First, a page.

We are already into some of the detailed engineering, and have a sequential plan to bring the plant back online as a cellulosic biofuels facility. We will be starting on the changeover of the old plant next month, as we now have the data and design inputs from our Virginia demonstration plant. This will be followed by new hydrolysis systems, pretreatment, and then, finally, the waste processing center. God willing and the creek don’t rise, we could be pumping fuel by the end of the year.
What were some of the most exciting discoveries that your reference commercial facility in Lawrenceville, Va., yielded as you commenced fully integrated operations last year?
The biggest one was probably that when we put together all the diverse unit operations we had developed over the last five years, the plant worked, and worked well. Despite all the work you do, when building an integrated facility, there is always the chance for a major surprise. We managed to avoid this. Beyond that, we have been very pleased with our enzymatic conversion process, and the speed at which we have been able to hydrolyze our substrates, leading to a significant reduction in the amount of new tanks needed in Blairstown. Further, the data we are getting from the anaerobic digestion plant indicates far greater gas production; we are at times converting over 95 percent of COD (chemical oxygen demand) in eight hours less than expected. Finally, our core principal of removing the organic fraction of the waste stream is working well—we have been able to get good, clean recyclables for separation.
How do you balance the endless list of items that must keep completed to keep Fiberight moving forward to meet the milestones you, your public partners (USDA and the state of Iowa) and your private partners are all hoping for?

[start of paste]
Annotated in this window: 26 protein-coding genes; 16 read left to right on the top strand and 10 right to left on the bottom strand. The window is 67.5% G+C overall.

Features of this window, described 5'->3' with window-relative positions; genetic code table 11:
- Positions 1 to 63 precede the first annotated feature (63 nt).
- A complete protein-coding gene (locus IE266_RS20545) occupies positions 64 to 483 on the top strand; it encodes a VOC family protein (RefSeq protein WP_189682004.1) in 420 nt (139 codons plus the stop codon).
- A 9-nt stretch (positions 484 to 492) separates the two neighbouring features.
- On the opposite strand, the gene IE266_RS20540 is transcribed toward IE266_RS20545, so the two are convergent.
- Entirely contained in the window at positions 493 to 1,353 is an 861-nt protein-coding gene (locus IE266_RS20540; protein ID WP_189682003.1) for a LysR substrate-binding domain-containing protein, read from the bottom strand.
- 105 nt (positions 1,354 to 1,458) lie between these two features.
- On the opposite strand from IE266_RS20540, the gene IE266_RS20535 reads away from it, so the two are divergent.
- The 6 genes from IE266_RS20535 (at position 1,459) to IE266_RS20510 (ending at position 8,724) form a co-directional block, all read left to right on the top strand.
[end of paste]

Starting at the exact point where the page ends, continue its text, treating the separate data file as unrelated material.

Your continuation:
We have to keep laser focused on the goal: delivering a commercially viable project at Blairstown, period. We get at least one offer a day to engage with domestic and international partners to develop projects in the future, but unless we deliver Blairstown well, all of this is moot. On a granular level, we operate under a disciplined program management approach, and I ensure that all of our stakeholders are aligned with the program, thus enabling our small team to deliver key tasks and milestones. This took a while to set up, and the goalposts were still moving until quite recently. Once done, this is an invaluable tool, as it enables us to focus only what needs to get done, and when we do that, we move to what we would like to get done.
How important are strategic partners to maintaining momentum on Fiberight’s road to commercialization?
Our program management approach also allows us to identify areas where we need help, and frankly, without strong partnerships—particularly like the partnership we have with Novozymes—we would not be where we are today. If you consider that complex new technologies and processes can take upwards of 20 years to commercialize, it is foolish to think that you can do it all yourself. If you ultimately succeed in developing the perfect black box, someone else has already built a perfectly acceptable one and beat you to market. By working with a core group of focused industrial partners, the knowledge and resource pool increases exponentially, as does the momentum.